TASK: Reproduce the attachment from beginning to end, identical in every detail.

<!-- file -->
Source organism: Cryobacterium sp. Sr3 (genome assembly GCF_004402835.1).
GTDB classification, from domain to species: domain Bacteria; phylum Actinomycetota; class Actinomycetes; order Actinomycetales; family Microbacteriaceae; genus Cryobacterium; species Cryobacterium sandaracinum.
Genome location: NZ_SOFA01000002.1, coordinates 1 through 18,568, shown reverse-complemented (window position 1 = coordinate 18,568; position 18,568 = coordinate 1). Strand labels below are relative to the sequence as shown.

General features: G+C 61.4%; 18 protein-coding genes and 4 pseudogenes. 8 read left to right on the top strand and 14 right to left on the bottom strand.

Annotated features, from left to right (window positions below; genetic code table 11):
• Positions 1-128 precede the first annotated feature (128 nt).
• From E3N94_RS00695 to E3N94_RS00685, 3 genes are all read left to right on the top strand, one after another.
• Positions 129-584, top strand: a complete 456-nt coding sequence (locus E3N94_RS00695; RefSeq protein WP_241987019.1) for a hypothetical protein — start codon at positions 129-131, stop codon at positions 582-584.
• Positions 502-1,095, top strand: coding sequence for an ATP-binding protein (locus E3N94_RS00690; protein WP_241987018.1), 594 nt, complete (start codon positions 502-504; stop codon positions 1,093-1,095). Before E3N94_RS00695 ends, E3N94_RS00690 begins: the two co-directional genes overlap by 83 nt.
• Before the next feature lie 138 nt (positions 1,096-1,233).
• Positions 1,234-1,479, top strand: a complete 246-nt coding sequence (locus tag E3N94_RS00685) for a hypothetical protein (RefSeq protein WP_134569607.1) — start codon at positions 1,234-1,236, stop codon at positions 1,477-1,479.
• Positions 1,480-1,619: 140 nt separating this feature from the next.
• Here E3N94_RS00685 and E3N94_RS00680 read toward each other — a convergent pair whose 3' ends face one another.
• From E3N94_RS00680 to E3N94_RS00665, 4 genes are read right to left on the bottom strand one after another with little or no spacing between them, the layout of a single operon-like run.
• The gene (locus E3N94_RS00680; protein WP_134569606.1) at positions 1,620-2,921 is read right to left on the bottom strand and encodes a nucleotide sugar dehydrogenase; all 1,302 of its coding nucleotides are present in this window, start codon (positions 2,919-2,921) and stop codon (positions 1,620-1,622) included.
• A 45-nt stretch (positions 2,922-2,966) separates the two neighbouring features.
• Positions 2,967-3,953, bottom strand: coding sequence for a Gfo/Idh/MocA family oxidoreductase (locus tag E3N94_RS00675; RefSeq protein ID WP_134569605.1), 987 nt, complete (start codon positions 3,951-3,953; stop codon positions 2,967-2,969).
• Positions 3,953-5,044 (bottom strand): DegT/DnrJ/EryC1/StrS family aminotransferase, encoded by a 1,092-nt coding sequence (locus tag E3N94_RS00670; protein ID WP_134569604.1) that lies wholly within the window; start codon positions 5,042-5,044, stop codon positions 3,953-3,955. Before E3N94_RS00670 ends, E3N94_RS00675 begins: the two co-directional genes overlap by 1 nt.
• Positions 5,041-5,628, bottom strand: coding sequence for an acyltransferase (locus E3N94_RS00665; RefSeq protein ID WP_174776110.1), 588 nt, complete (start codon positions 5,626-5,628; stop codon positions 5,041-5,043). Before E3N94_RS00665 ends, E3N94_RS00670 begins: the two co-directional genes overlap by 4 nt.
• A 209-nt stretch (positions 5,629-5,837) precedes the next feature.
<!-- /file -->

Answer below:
Source organism: Cryobacterium sp. Sr3 (genome assembly GCF_004402835.1).
GTDB classification, from domain to species: domain Bacteria; phylum Actinomycetota; class Actinomycetes; order Actinomycetales; family Microbacteriaceae; genus Cryobacterium; species Cryobacterium sandaracinum.
Genome location: NZ_SOFA01000002.1, coordinates 1 through 18,568, shown reverse-complemented (window position 1 = coordinate 18,568; position 18,568 = coordinate 1). Strand labels below are relative to the sequence as shown.

General features: G+C 61.4%; 18 protein-coding genes and 4 pseudogenes. 8 read left to right on the top strand and 14 right to left on the bottom strand.

Annotated features, from left to right (window positions below; genetic code table 11):
• Positions 1-128 precede the first annotated feature (128 nt).
• From E3N94_RS00695 to E3N94_RS00685, 3 genes are all read left to right on the top strand, one after another.
• Positions 129-584, top strand: a complete 456-nt coding sequence (locus E3N94_RS00695; RefSeq protein WP_241987019.1) for a hypothetical protein — start codon at positions 129-131, stop codon at positions 582-584.
• Positions 502-1,095, top strand: coding sequence for an ATP-binding protein (locus E3N94_RS00690; protein WP_241987018.1), 594 nt, complete (start codon positions 502-504; stop codon positions 1,093-1,095). Before E3N94_RS00695 ends, E3N94_RS00690 begins: the two co-directional genes overlap by 83 nt.
• Before the next feature lie 138 nt (positions 1,096-1,233).
• Positions 1,234-1,479, top strand: a complete 246-nt coding sequence (locus tag E3N94_RS00685) for a hypothetical protein (RefSeq protein WP_134569607.1) — start codon at positions 1,234-1,236, stop codon at positions 1,477-1,479.
• Positions 1,480-1,619: 140 nt separating this feature from the next.
• Here E3N94_RS00685 and E3N94_RS00680 read toward each other — a convergent pair whose 3' ends face one another.
• From E3N94_RS00680 to E3N94_RS00665, 4 genes are read right to left on the bottom strand one after another with little or no spacing between them, the layout of a single operon-like run.
• The gene (locus E3N94_RS00680; protein WP_134569606.1) at positions 1,620-2,921 is read right to left on the bottom strand and encodes a nucleotide sugar dehydrogenase; all 1,302 of its coding nucleotides are present in this window, start codon (positions 2,919-2,921) and stop codon (positions 1,620-1,622) included.
• A 45-nt stretch (positions 2,922-2,966) separates the two neighbouring features.
• Positions 2,967-3,953, bottom strand: coding sequence for a Gfo/Idh/MocA family oxidoreductase (locus tag E3N94_RS00675; RefSeq protein ID WP_134569605.1), 987 nt, complete (start codon positions 3,951-3,953; stop codon positions 2,967-2,969).
• Positions 3,953-5,044 (bottom strand): DegT/DnrJ/EryC1/StrS family aminotransferase, encoded by a 1,092-nt coding sequence (locus tag E3N94_RS00670; protein ID WP_134569604.1) that lies wholly within the window; start codon positions 5,042-5,044, stop codon positions 3,953-3,955. Before E3N94_RS00670 ends, E3N94_RS00675 begins: the two co-directional genes overlap by 1 nt.
• Positions 5,041-5,628, bottom strand: coding sequence for an acyltransferase (locus E3N94_RS00665; RefSeq protein ID WP_174776110.1), 588 nt, complete (start codon positions 5,626-5,628; stop codon positions 5,041-5,043). Before E3N94_RS00665 ends, E3N94_RS00670 begins: the two co-directional genes overlap by 4 nt.
• A 209-nt stretch (positions 5,629-5,837) precedes the next feature.